As a result of this GRAS status, Cargill and Coca Cola introduced Truvia, Pepsi and Whole Earth Sweetener Company introduced PureVia, and Wisdom Natural Brands introduced SweetLeaf. These are sweeteners that contain an extract of the stevia leaf called rebaudioside A, or rebiana. Despite consumers casually mentioning that they use “stevia” in, say, their coffee or tea, it’s not the same as using the stevia leaf.

Here’s what you’ll find in these new sweeteners:

Truvia:
- Stevia leaf extract (rebaudioside A)
- Erythritol (a sugar alcohol that provides bulk)

PureVia:
- Stevia leaf extract
- Dextrose (a type of sugar and used as a bulking agent)
- Cellulose powder (added to help the product flow and to give texture)

Sweetleaf:
- Stevia leaf extract
- Inulin (a type of fiber and a prebiotic)

Some people, including some healthcare professionals, object to how these newer stevia-based sweeteners market themselves as seemingly “all natural” and basically the same thing as whole-leaf stevia. The fact is that these new sweeteners are not the same as using a stevia leaf to sweeten your tea or coffee. They contain an extract of stevia and yes, they do contain other ingredients like erythritol, dextrose, or inulin. So, no, they are not the same as pure stevia. But is this a bad thing?

A few people dislike the fact that erythritol is used in Truvia, for example. Erythritol is a sugar alcohol that, if consumed in excess, can lead to bloating, cramping, and diarrhea. But the amount in Truvia may not be enough to trigger these symptoms. (Of course, it depends on how much Truvia you use!) And erythritol seems to cause fewer symptoms than other types of sugar alcohols, such as sorbitol. Other people object to erythritol because they claim that it’s made from genetically modified corn. However, Cargill, on its Truvia website, claims that the erythritol used in this sweetener is not from GMO corn, nor are any of Truvia’s ingredients.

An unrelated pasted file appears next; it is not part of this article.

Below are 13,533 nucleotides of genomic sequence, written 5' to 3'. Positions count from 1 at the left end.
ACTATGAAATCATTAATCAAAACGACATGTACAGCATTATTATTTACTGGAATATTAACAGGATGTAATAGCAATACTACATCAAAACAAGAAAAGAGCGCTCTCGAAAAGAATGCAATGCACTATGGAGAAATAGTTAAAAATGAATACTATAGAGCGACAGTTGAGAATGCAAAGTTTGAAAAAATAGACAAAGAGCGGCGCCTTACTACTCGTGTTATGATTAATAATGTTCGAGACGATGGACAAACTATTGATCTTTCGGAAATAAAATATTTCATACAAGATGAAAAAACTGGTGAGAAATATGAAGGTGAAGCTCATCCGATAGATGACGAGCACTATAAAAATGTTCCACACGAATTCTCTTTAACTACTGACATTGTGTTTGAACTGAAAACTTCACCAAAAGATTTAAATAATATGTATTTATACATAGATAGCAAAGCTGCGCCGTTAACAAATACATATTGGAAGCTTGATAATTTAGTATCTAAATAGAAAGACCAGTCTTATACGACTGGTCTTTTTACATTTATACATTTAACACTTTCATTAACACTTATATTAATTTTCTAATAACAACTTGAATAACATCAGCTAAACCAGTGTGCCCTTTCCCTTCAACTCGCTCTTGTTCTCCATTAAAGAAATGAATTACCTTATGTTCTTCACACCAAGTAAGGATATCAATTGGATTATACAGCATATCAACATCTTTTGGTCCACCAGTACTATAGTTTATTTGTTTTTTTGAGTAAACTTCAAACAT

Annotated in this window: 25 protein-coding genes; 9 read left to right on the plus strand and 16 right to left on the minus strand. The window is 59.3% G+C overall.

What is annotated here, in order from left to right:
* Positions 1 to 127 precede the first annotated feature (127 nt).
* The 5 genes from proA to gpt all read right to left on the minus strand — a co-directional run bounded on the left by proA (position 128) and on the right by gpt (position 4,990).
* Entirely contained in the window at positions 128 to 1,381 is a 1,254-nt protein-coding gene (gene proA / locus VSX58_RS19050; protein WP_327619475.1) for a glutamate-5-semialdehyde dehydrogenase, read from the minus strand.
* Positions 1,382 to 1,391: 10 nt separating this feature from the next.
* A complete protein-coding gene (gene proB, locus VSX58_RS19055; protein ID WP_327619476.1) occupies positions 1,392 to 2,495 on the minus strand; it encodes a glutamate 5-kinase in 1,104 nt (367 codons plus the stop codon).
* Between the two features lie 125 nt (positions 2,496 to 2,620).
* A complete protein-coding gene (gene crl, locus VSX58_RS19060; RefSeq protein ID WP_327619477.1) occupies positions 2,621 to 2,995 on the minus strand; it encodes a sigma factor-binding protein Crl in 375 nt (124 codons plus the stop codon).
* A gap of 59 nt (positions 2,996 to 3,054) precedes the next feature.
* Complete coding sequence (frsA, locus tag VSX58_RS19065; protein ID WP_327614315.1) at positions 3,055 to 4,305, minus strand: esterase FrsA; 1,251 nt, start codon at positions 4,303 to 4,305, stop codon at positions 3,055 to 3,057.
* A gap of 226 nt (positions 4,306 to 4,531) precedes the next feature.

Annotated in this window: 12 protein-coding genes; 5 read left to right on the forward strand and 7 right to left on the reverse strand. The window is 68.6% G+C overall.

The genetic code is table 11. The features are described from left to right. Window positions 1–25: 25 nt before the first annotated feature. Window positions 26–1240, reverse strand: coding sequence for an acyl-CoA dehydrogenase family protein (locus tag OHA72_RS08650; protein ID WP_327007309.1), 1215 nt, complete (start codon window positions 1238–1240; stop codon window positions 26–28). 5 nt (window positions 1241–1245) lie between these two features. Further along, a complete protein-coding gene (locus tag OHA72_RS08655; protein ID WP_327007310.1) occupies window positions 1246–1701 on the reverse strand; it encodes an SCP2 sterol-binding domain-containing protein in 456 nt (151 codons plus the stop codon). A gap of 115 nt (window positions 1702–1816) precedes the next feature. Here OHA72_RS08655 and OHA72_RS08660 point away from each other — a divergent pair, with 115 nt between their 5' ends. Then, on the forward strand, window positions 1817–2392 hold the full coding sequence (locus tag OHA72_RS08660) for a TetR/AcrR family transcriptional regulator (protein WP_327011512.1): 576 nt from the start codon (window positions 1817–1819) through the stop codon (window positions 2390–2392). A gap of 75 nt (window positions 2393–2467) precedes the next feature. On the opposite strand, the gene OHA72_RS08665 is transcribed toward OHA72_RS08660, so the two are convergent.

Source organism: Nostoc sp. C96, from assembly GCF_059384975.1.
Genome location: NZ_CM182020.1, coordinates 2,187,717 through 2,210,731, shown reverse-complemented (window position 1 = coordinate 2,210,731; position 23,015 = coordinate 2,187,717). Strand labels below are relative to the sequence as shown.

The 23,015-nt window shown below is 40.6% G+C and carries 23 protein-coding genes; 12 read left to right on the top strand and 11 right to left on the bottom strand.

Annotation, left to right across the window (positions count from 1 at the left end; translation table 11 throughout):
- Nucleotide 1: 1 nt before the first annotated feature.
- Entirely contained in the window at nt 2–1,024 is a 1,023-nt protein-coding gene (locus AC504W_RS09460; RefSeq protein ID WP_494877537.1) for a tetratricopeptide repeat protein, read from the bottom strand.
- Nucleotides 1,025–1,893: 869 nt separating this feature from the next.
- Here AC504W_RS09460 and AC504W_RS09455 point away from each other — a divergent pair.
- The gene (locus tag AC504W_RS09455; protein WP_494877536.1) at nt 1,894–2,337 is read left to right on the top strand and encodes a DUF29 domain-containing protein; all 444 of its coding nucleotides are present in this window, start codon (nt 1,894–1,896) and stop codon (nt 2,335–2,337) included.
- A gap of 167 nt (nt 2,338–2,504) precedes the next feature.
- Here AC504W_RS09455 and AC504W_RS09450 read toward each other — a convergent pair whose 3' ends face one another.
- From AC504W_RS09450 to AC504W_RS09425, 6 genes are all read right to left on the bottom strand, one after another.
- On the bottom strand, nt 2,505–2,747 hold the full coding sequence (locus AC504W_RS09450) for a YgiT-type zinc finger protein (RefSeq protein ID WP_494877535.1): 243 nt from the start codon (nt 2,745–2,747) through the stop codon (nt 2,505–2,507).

What about the dextrose in PureVia? Dextrose is a sugar naturally found in many foods, including fruits, honey, and grains. While it’s a sugar and therefore contains carbohydrates, the amount of carbs in one serving of PureVia is less than one gram. You’d have to add many packets of PureVia to your food or drinks to have it impact your blood sugar.

The Center for Science in the Public Interest continues to be a little bit leery of these stevia-based sweeteners, claiming that it’s too soon to tell if they really are safe to use. They recommend that they be tested further. They do acknowledge that using small amounts should be fine.

Bottom line

The decision to use any type of sweetener (nutritive or non-nutritive) is up to you. There are pros and cons to using any of these sweeteners. You need to decide what’s most important to you. But, as far as the stevia-based sweeteners go, there’s no evidence that suggests that they’re harmful, and given that they are very sweet, you’re probably unlikely to overdo their use.

To learn more about sweeteners:
Two Sides to the Artificial Sweetener Story
Battle of the Sweeteners: Agave vs. Honey
Why We Fear Artificial Sweeteners